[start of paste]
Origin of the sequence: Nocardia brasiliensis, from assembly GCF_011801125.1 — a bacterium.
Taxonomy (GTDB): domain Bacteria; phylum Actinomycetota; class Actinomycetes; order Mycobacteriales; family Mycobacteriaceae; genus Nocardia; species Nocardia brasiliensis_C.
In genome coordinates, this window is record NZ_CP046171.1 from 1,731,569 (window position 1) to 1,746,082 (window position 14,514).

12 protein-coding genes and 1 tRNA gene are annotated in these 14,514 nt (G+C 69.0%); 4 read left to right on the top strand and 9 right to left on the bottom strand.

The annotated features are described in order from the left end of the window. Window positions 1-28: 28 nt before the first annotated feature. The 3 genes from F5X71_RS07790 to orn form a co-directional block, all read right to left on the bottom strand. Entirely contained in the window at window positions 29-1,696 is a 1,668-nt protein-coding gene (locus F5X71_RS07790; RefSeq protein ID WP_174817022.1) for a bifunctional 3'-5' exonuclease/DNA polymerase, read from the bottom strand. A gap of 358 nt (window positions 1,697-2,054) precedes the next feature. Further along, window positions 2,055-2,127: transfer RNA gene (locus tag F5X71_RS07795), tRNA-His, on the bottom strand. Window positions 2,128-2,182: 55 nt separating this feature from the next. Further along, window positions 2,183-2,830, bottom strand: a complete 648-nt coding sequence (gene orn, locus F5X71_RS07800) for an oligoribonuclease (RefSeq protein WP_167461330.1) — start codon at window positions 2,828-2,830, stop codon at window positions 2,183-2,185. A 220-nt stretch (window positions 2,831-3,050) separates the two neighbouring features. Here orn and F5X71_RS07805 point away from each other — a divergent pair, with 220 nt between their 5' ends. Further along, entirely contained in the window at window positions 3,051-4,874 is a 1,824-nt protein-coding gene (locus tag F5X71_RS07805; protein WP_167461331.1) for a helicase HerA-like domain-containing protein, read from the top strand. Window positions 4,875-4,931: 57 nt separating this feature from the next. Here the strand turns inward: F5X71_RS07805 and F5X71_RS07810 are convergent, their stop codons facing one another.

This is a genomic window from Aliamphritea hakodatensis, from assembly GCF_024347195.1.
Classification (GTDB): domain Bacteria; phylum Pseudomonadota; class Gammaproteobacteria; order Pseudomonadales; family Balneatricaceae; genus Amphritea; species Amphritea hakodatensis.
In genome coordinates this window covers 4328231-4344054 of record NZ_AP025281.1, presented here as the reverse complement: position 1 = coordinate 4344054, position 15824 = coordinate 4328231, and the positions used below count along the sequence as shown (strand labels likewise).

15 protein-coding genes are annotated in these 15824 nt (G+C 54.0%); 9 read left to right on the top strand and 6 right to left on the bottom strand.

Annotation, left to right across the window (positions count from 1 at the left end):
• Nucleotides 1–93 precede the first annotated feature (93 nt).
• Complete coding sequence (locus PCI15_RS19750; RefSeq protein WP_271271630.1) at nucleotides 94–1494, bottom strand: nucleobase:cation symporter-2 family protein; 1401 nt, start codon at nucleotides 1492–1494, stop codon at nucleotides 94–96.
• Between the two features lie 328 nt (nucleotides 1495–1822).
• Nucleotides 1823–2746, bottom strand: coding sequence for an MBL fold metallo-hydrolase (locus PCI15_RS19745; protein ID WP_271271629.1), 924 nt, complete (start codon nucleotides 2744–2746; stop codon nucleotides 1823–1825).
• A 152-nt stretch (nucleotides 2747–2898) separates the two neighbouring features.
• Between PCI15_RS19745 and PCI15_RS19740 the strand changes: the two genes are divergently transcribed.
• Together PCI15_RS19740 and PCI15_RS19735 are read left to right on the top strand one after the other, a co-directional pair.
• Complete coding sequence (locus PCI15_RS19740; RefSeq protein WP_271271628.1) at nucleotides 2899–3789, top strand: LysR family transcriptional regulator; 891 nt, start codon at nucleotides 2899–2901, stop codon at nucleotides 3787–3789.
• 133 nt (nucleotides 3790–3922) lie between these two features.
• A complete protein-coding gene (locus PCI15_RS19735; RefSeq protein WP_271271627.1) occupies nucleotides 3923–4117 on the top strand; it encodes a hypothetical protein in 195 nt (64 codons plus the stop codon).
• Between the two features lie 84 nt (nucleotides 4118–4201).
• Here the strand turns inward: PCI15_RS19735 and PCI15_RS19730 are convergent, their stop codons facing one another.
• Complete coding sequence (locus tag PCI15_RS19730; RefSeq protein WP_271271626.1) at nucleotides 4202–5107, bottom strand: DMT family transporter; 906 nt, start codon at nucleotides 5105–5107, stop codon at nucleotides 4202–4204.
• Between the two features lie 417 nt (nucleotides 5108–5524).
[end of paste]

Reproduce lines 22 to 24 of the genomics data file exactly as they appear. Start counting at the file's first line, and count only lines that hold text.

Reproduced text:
• Here the strand turns inward: PCI15_RS19735 and PCI15_RS19730 are convergent, their stop codons facing one another.
• Complete coding sequence (locus tag PCI15_RS19730; RefSeq protein WP_271271626.1) at nucleotides 4202–5107, bottom strand: DMT family transporter; 906 nt, start codon at nucleotides 5105–5107, stop codon at nucleotides 4202–4204.
• Between the two features lie 417 nt (nucleotides 5108–5524).